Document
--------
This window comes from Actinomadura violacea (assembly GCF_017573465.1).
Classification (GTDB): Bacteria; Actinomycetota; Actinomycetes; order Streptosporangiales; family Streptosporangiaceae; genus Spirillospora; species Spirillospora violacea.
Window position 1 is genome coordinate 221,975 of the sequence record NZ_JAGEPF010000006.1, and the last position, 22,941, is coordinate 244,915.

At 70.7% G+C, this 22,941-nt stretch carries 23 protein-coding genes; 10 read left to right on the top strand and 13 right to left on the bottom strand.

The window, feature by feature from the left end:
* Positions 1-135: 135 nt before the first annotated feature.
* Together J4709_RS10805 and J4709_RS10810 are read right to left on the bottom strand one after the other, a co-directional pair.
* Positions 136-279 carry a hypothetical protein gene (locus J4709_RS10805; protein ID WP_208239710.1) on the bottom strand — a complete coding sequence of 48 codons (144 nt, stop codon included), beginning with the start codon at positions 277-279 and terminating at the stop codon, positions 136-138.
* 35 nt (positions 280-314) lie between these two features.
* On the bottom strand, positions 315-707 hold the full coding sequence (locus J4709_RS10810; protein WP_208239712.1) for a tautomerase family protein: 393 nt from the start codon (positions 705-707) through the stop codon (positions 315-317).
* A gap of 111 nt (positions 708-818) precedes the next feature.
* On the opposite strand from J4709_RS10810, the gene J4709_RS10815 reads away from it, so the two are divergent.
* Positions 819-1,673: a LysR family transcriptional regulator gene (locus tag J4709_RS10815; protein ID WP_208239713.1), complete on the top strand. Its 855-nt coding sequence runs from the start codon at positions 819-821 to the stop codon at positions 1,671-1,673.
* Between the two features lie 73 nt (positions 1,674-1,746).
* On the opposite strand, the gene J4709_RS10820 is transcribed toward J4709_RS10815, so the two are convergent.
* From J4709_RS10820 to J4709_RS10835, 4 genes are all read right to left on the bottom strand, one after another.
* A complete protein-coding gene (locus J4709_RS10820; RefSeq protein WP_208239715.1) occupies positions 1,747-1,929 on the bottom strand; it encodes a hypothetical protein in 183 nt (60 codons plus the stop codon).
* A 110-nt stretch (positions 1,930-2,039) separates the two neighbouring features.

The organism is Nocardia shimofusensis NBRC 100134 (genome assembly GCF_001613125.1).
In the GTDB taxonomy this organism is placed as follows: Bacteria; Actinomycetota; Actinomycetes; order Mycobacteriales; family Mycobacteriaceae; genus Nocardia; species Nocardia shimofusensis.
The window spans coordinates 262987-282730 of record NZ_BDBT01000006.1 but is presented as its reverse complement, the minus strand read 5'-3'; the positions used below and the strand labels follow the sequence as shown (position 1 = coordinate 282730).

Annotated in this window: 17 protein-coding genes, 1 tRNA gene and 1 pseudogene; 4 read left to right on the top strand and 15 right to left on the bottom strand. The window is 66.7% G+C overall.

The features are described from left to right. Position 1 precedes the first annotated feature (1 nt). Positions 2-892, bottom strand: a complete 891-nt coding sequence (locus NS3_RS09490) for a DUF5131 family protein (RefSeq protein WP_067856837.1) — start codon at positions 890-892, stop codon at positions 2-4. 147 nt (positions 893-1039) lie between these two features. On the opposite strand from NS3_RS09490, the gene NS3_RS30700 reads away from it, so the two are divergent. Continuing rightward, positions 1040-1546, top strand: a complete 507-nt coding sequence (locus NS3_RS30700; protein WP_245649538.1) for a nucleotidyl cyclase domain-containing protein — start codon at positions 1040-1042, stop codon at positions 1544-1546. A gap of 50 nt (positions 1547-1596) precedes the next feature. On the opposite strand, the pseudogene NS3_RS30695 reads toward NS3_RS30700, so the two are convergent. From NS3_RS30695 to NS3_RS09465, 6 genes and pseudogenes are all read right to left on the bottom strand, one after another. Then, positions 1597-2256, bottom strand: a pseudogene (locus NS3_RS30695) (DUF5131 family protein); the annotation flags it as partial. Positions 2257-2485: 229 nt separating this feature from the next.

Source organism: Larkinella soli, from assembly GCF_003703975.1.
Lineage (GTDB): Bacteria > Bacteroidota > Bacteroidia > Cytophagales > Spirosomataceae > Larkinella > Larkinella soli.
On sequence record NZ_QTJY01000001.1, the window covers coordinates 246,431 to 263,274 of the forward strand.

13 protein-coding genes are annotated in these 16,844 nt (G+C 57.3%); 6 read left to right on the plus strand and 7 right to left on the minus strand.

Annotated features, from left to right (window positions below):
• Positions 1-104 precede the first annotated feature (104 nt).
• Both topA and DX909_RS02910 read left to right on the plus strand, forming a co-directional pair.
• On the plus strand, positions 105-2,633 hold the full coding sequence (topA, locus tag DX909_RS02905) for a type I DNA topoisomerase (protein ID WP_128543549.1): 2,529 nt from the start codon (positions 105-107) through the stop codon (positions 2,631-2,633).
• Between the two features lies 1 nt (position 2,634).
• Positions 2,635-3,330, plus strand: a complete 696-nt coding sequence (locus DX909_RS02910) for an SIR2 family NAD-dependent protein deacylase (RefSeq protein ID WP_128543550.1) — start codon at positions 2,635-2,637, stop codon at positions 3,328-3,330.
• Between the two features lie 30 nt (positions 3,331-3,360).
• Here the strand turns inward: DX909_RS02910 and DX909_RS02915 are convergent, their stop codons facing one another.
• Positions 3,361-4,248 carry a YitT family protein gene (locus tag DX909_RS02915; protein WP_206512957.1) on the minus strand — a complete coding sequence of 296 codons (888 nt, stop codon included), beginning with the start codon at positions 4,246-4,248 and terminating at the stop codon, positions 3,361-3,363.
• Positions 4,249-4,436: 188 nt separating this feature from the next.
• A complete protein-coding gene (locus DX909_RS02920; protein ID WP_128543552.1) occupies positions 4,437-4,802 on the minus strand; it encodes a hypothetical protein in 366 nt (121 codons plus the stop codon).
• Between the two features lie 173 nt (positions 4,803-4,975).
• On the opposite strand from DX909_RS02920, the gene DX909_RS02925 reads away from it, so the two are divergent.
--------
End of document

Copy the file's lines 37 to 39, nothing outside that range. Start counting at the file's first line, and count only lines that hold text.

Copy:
• Positions 4,249-4,436: 188 nt separating this feature from the next.
• A complete protein-coding gene (locus DX909_RS02920; protein ID WP_128543552.1) occupies positions 4,437-4,802 on the minus strand; it encodes a hypothetical protein in 366 nt (121 codons plus the stop codon).
• Between the two features lie 173 nt (positions 4,803-4,975).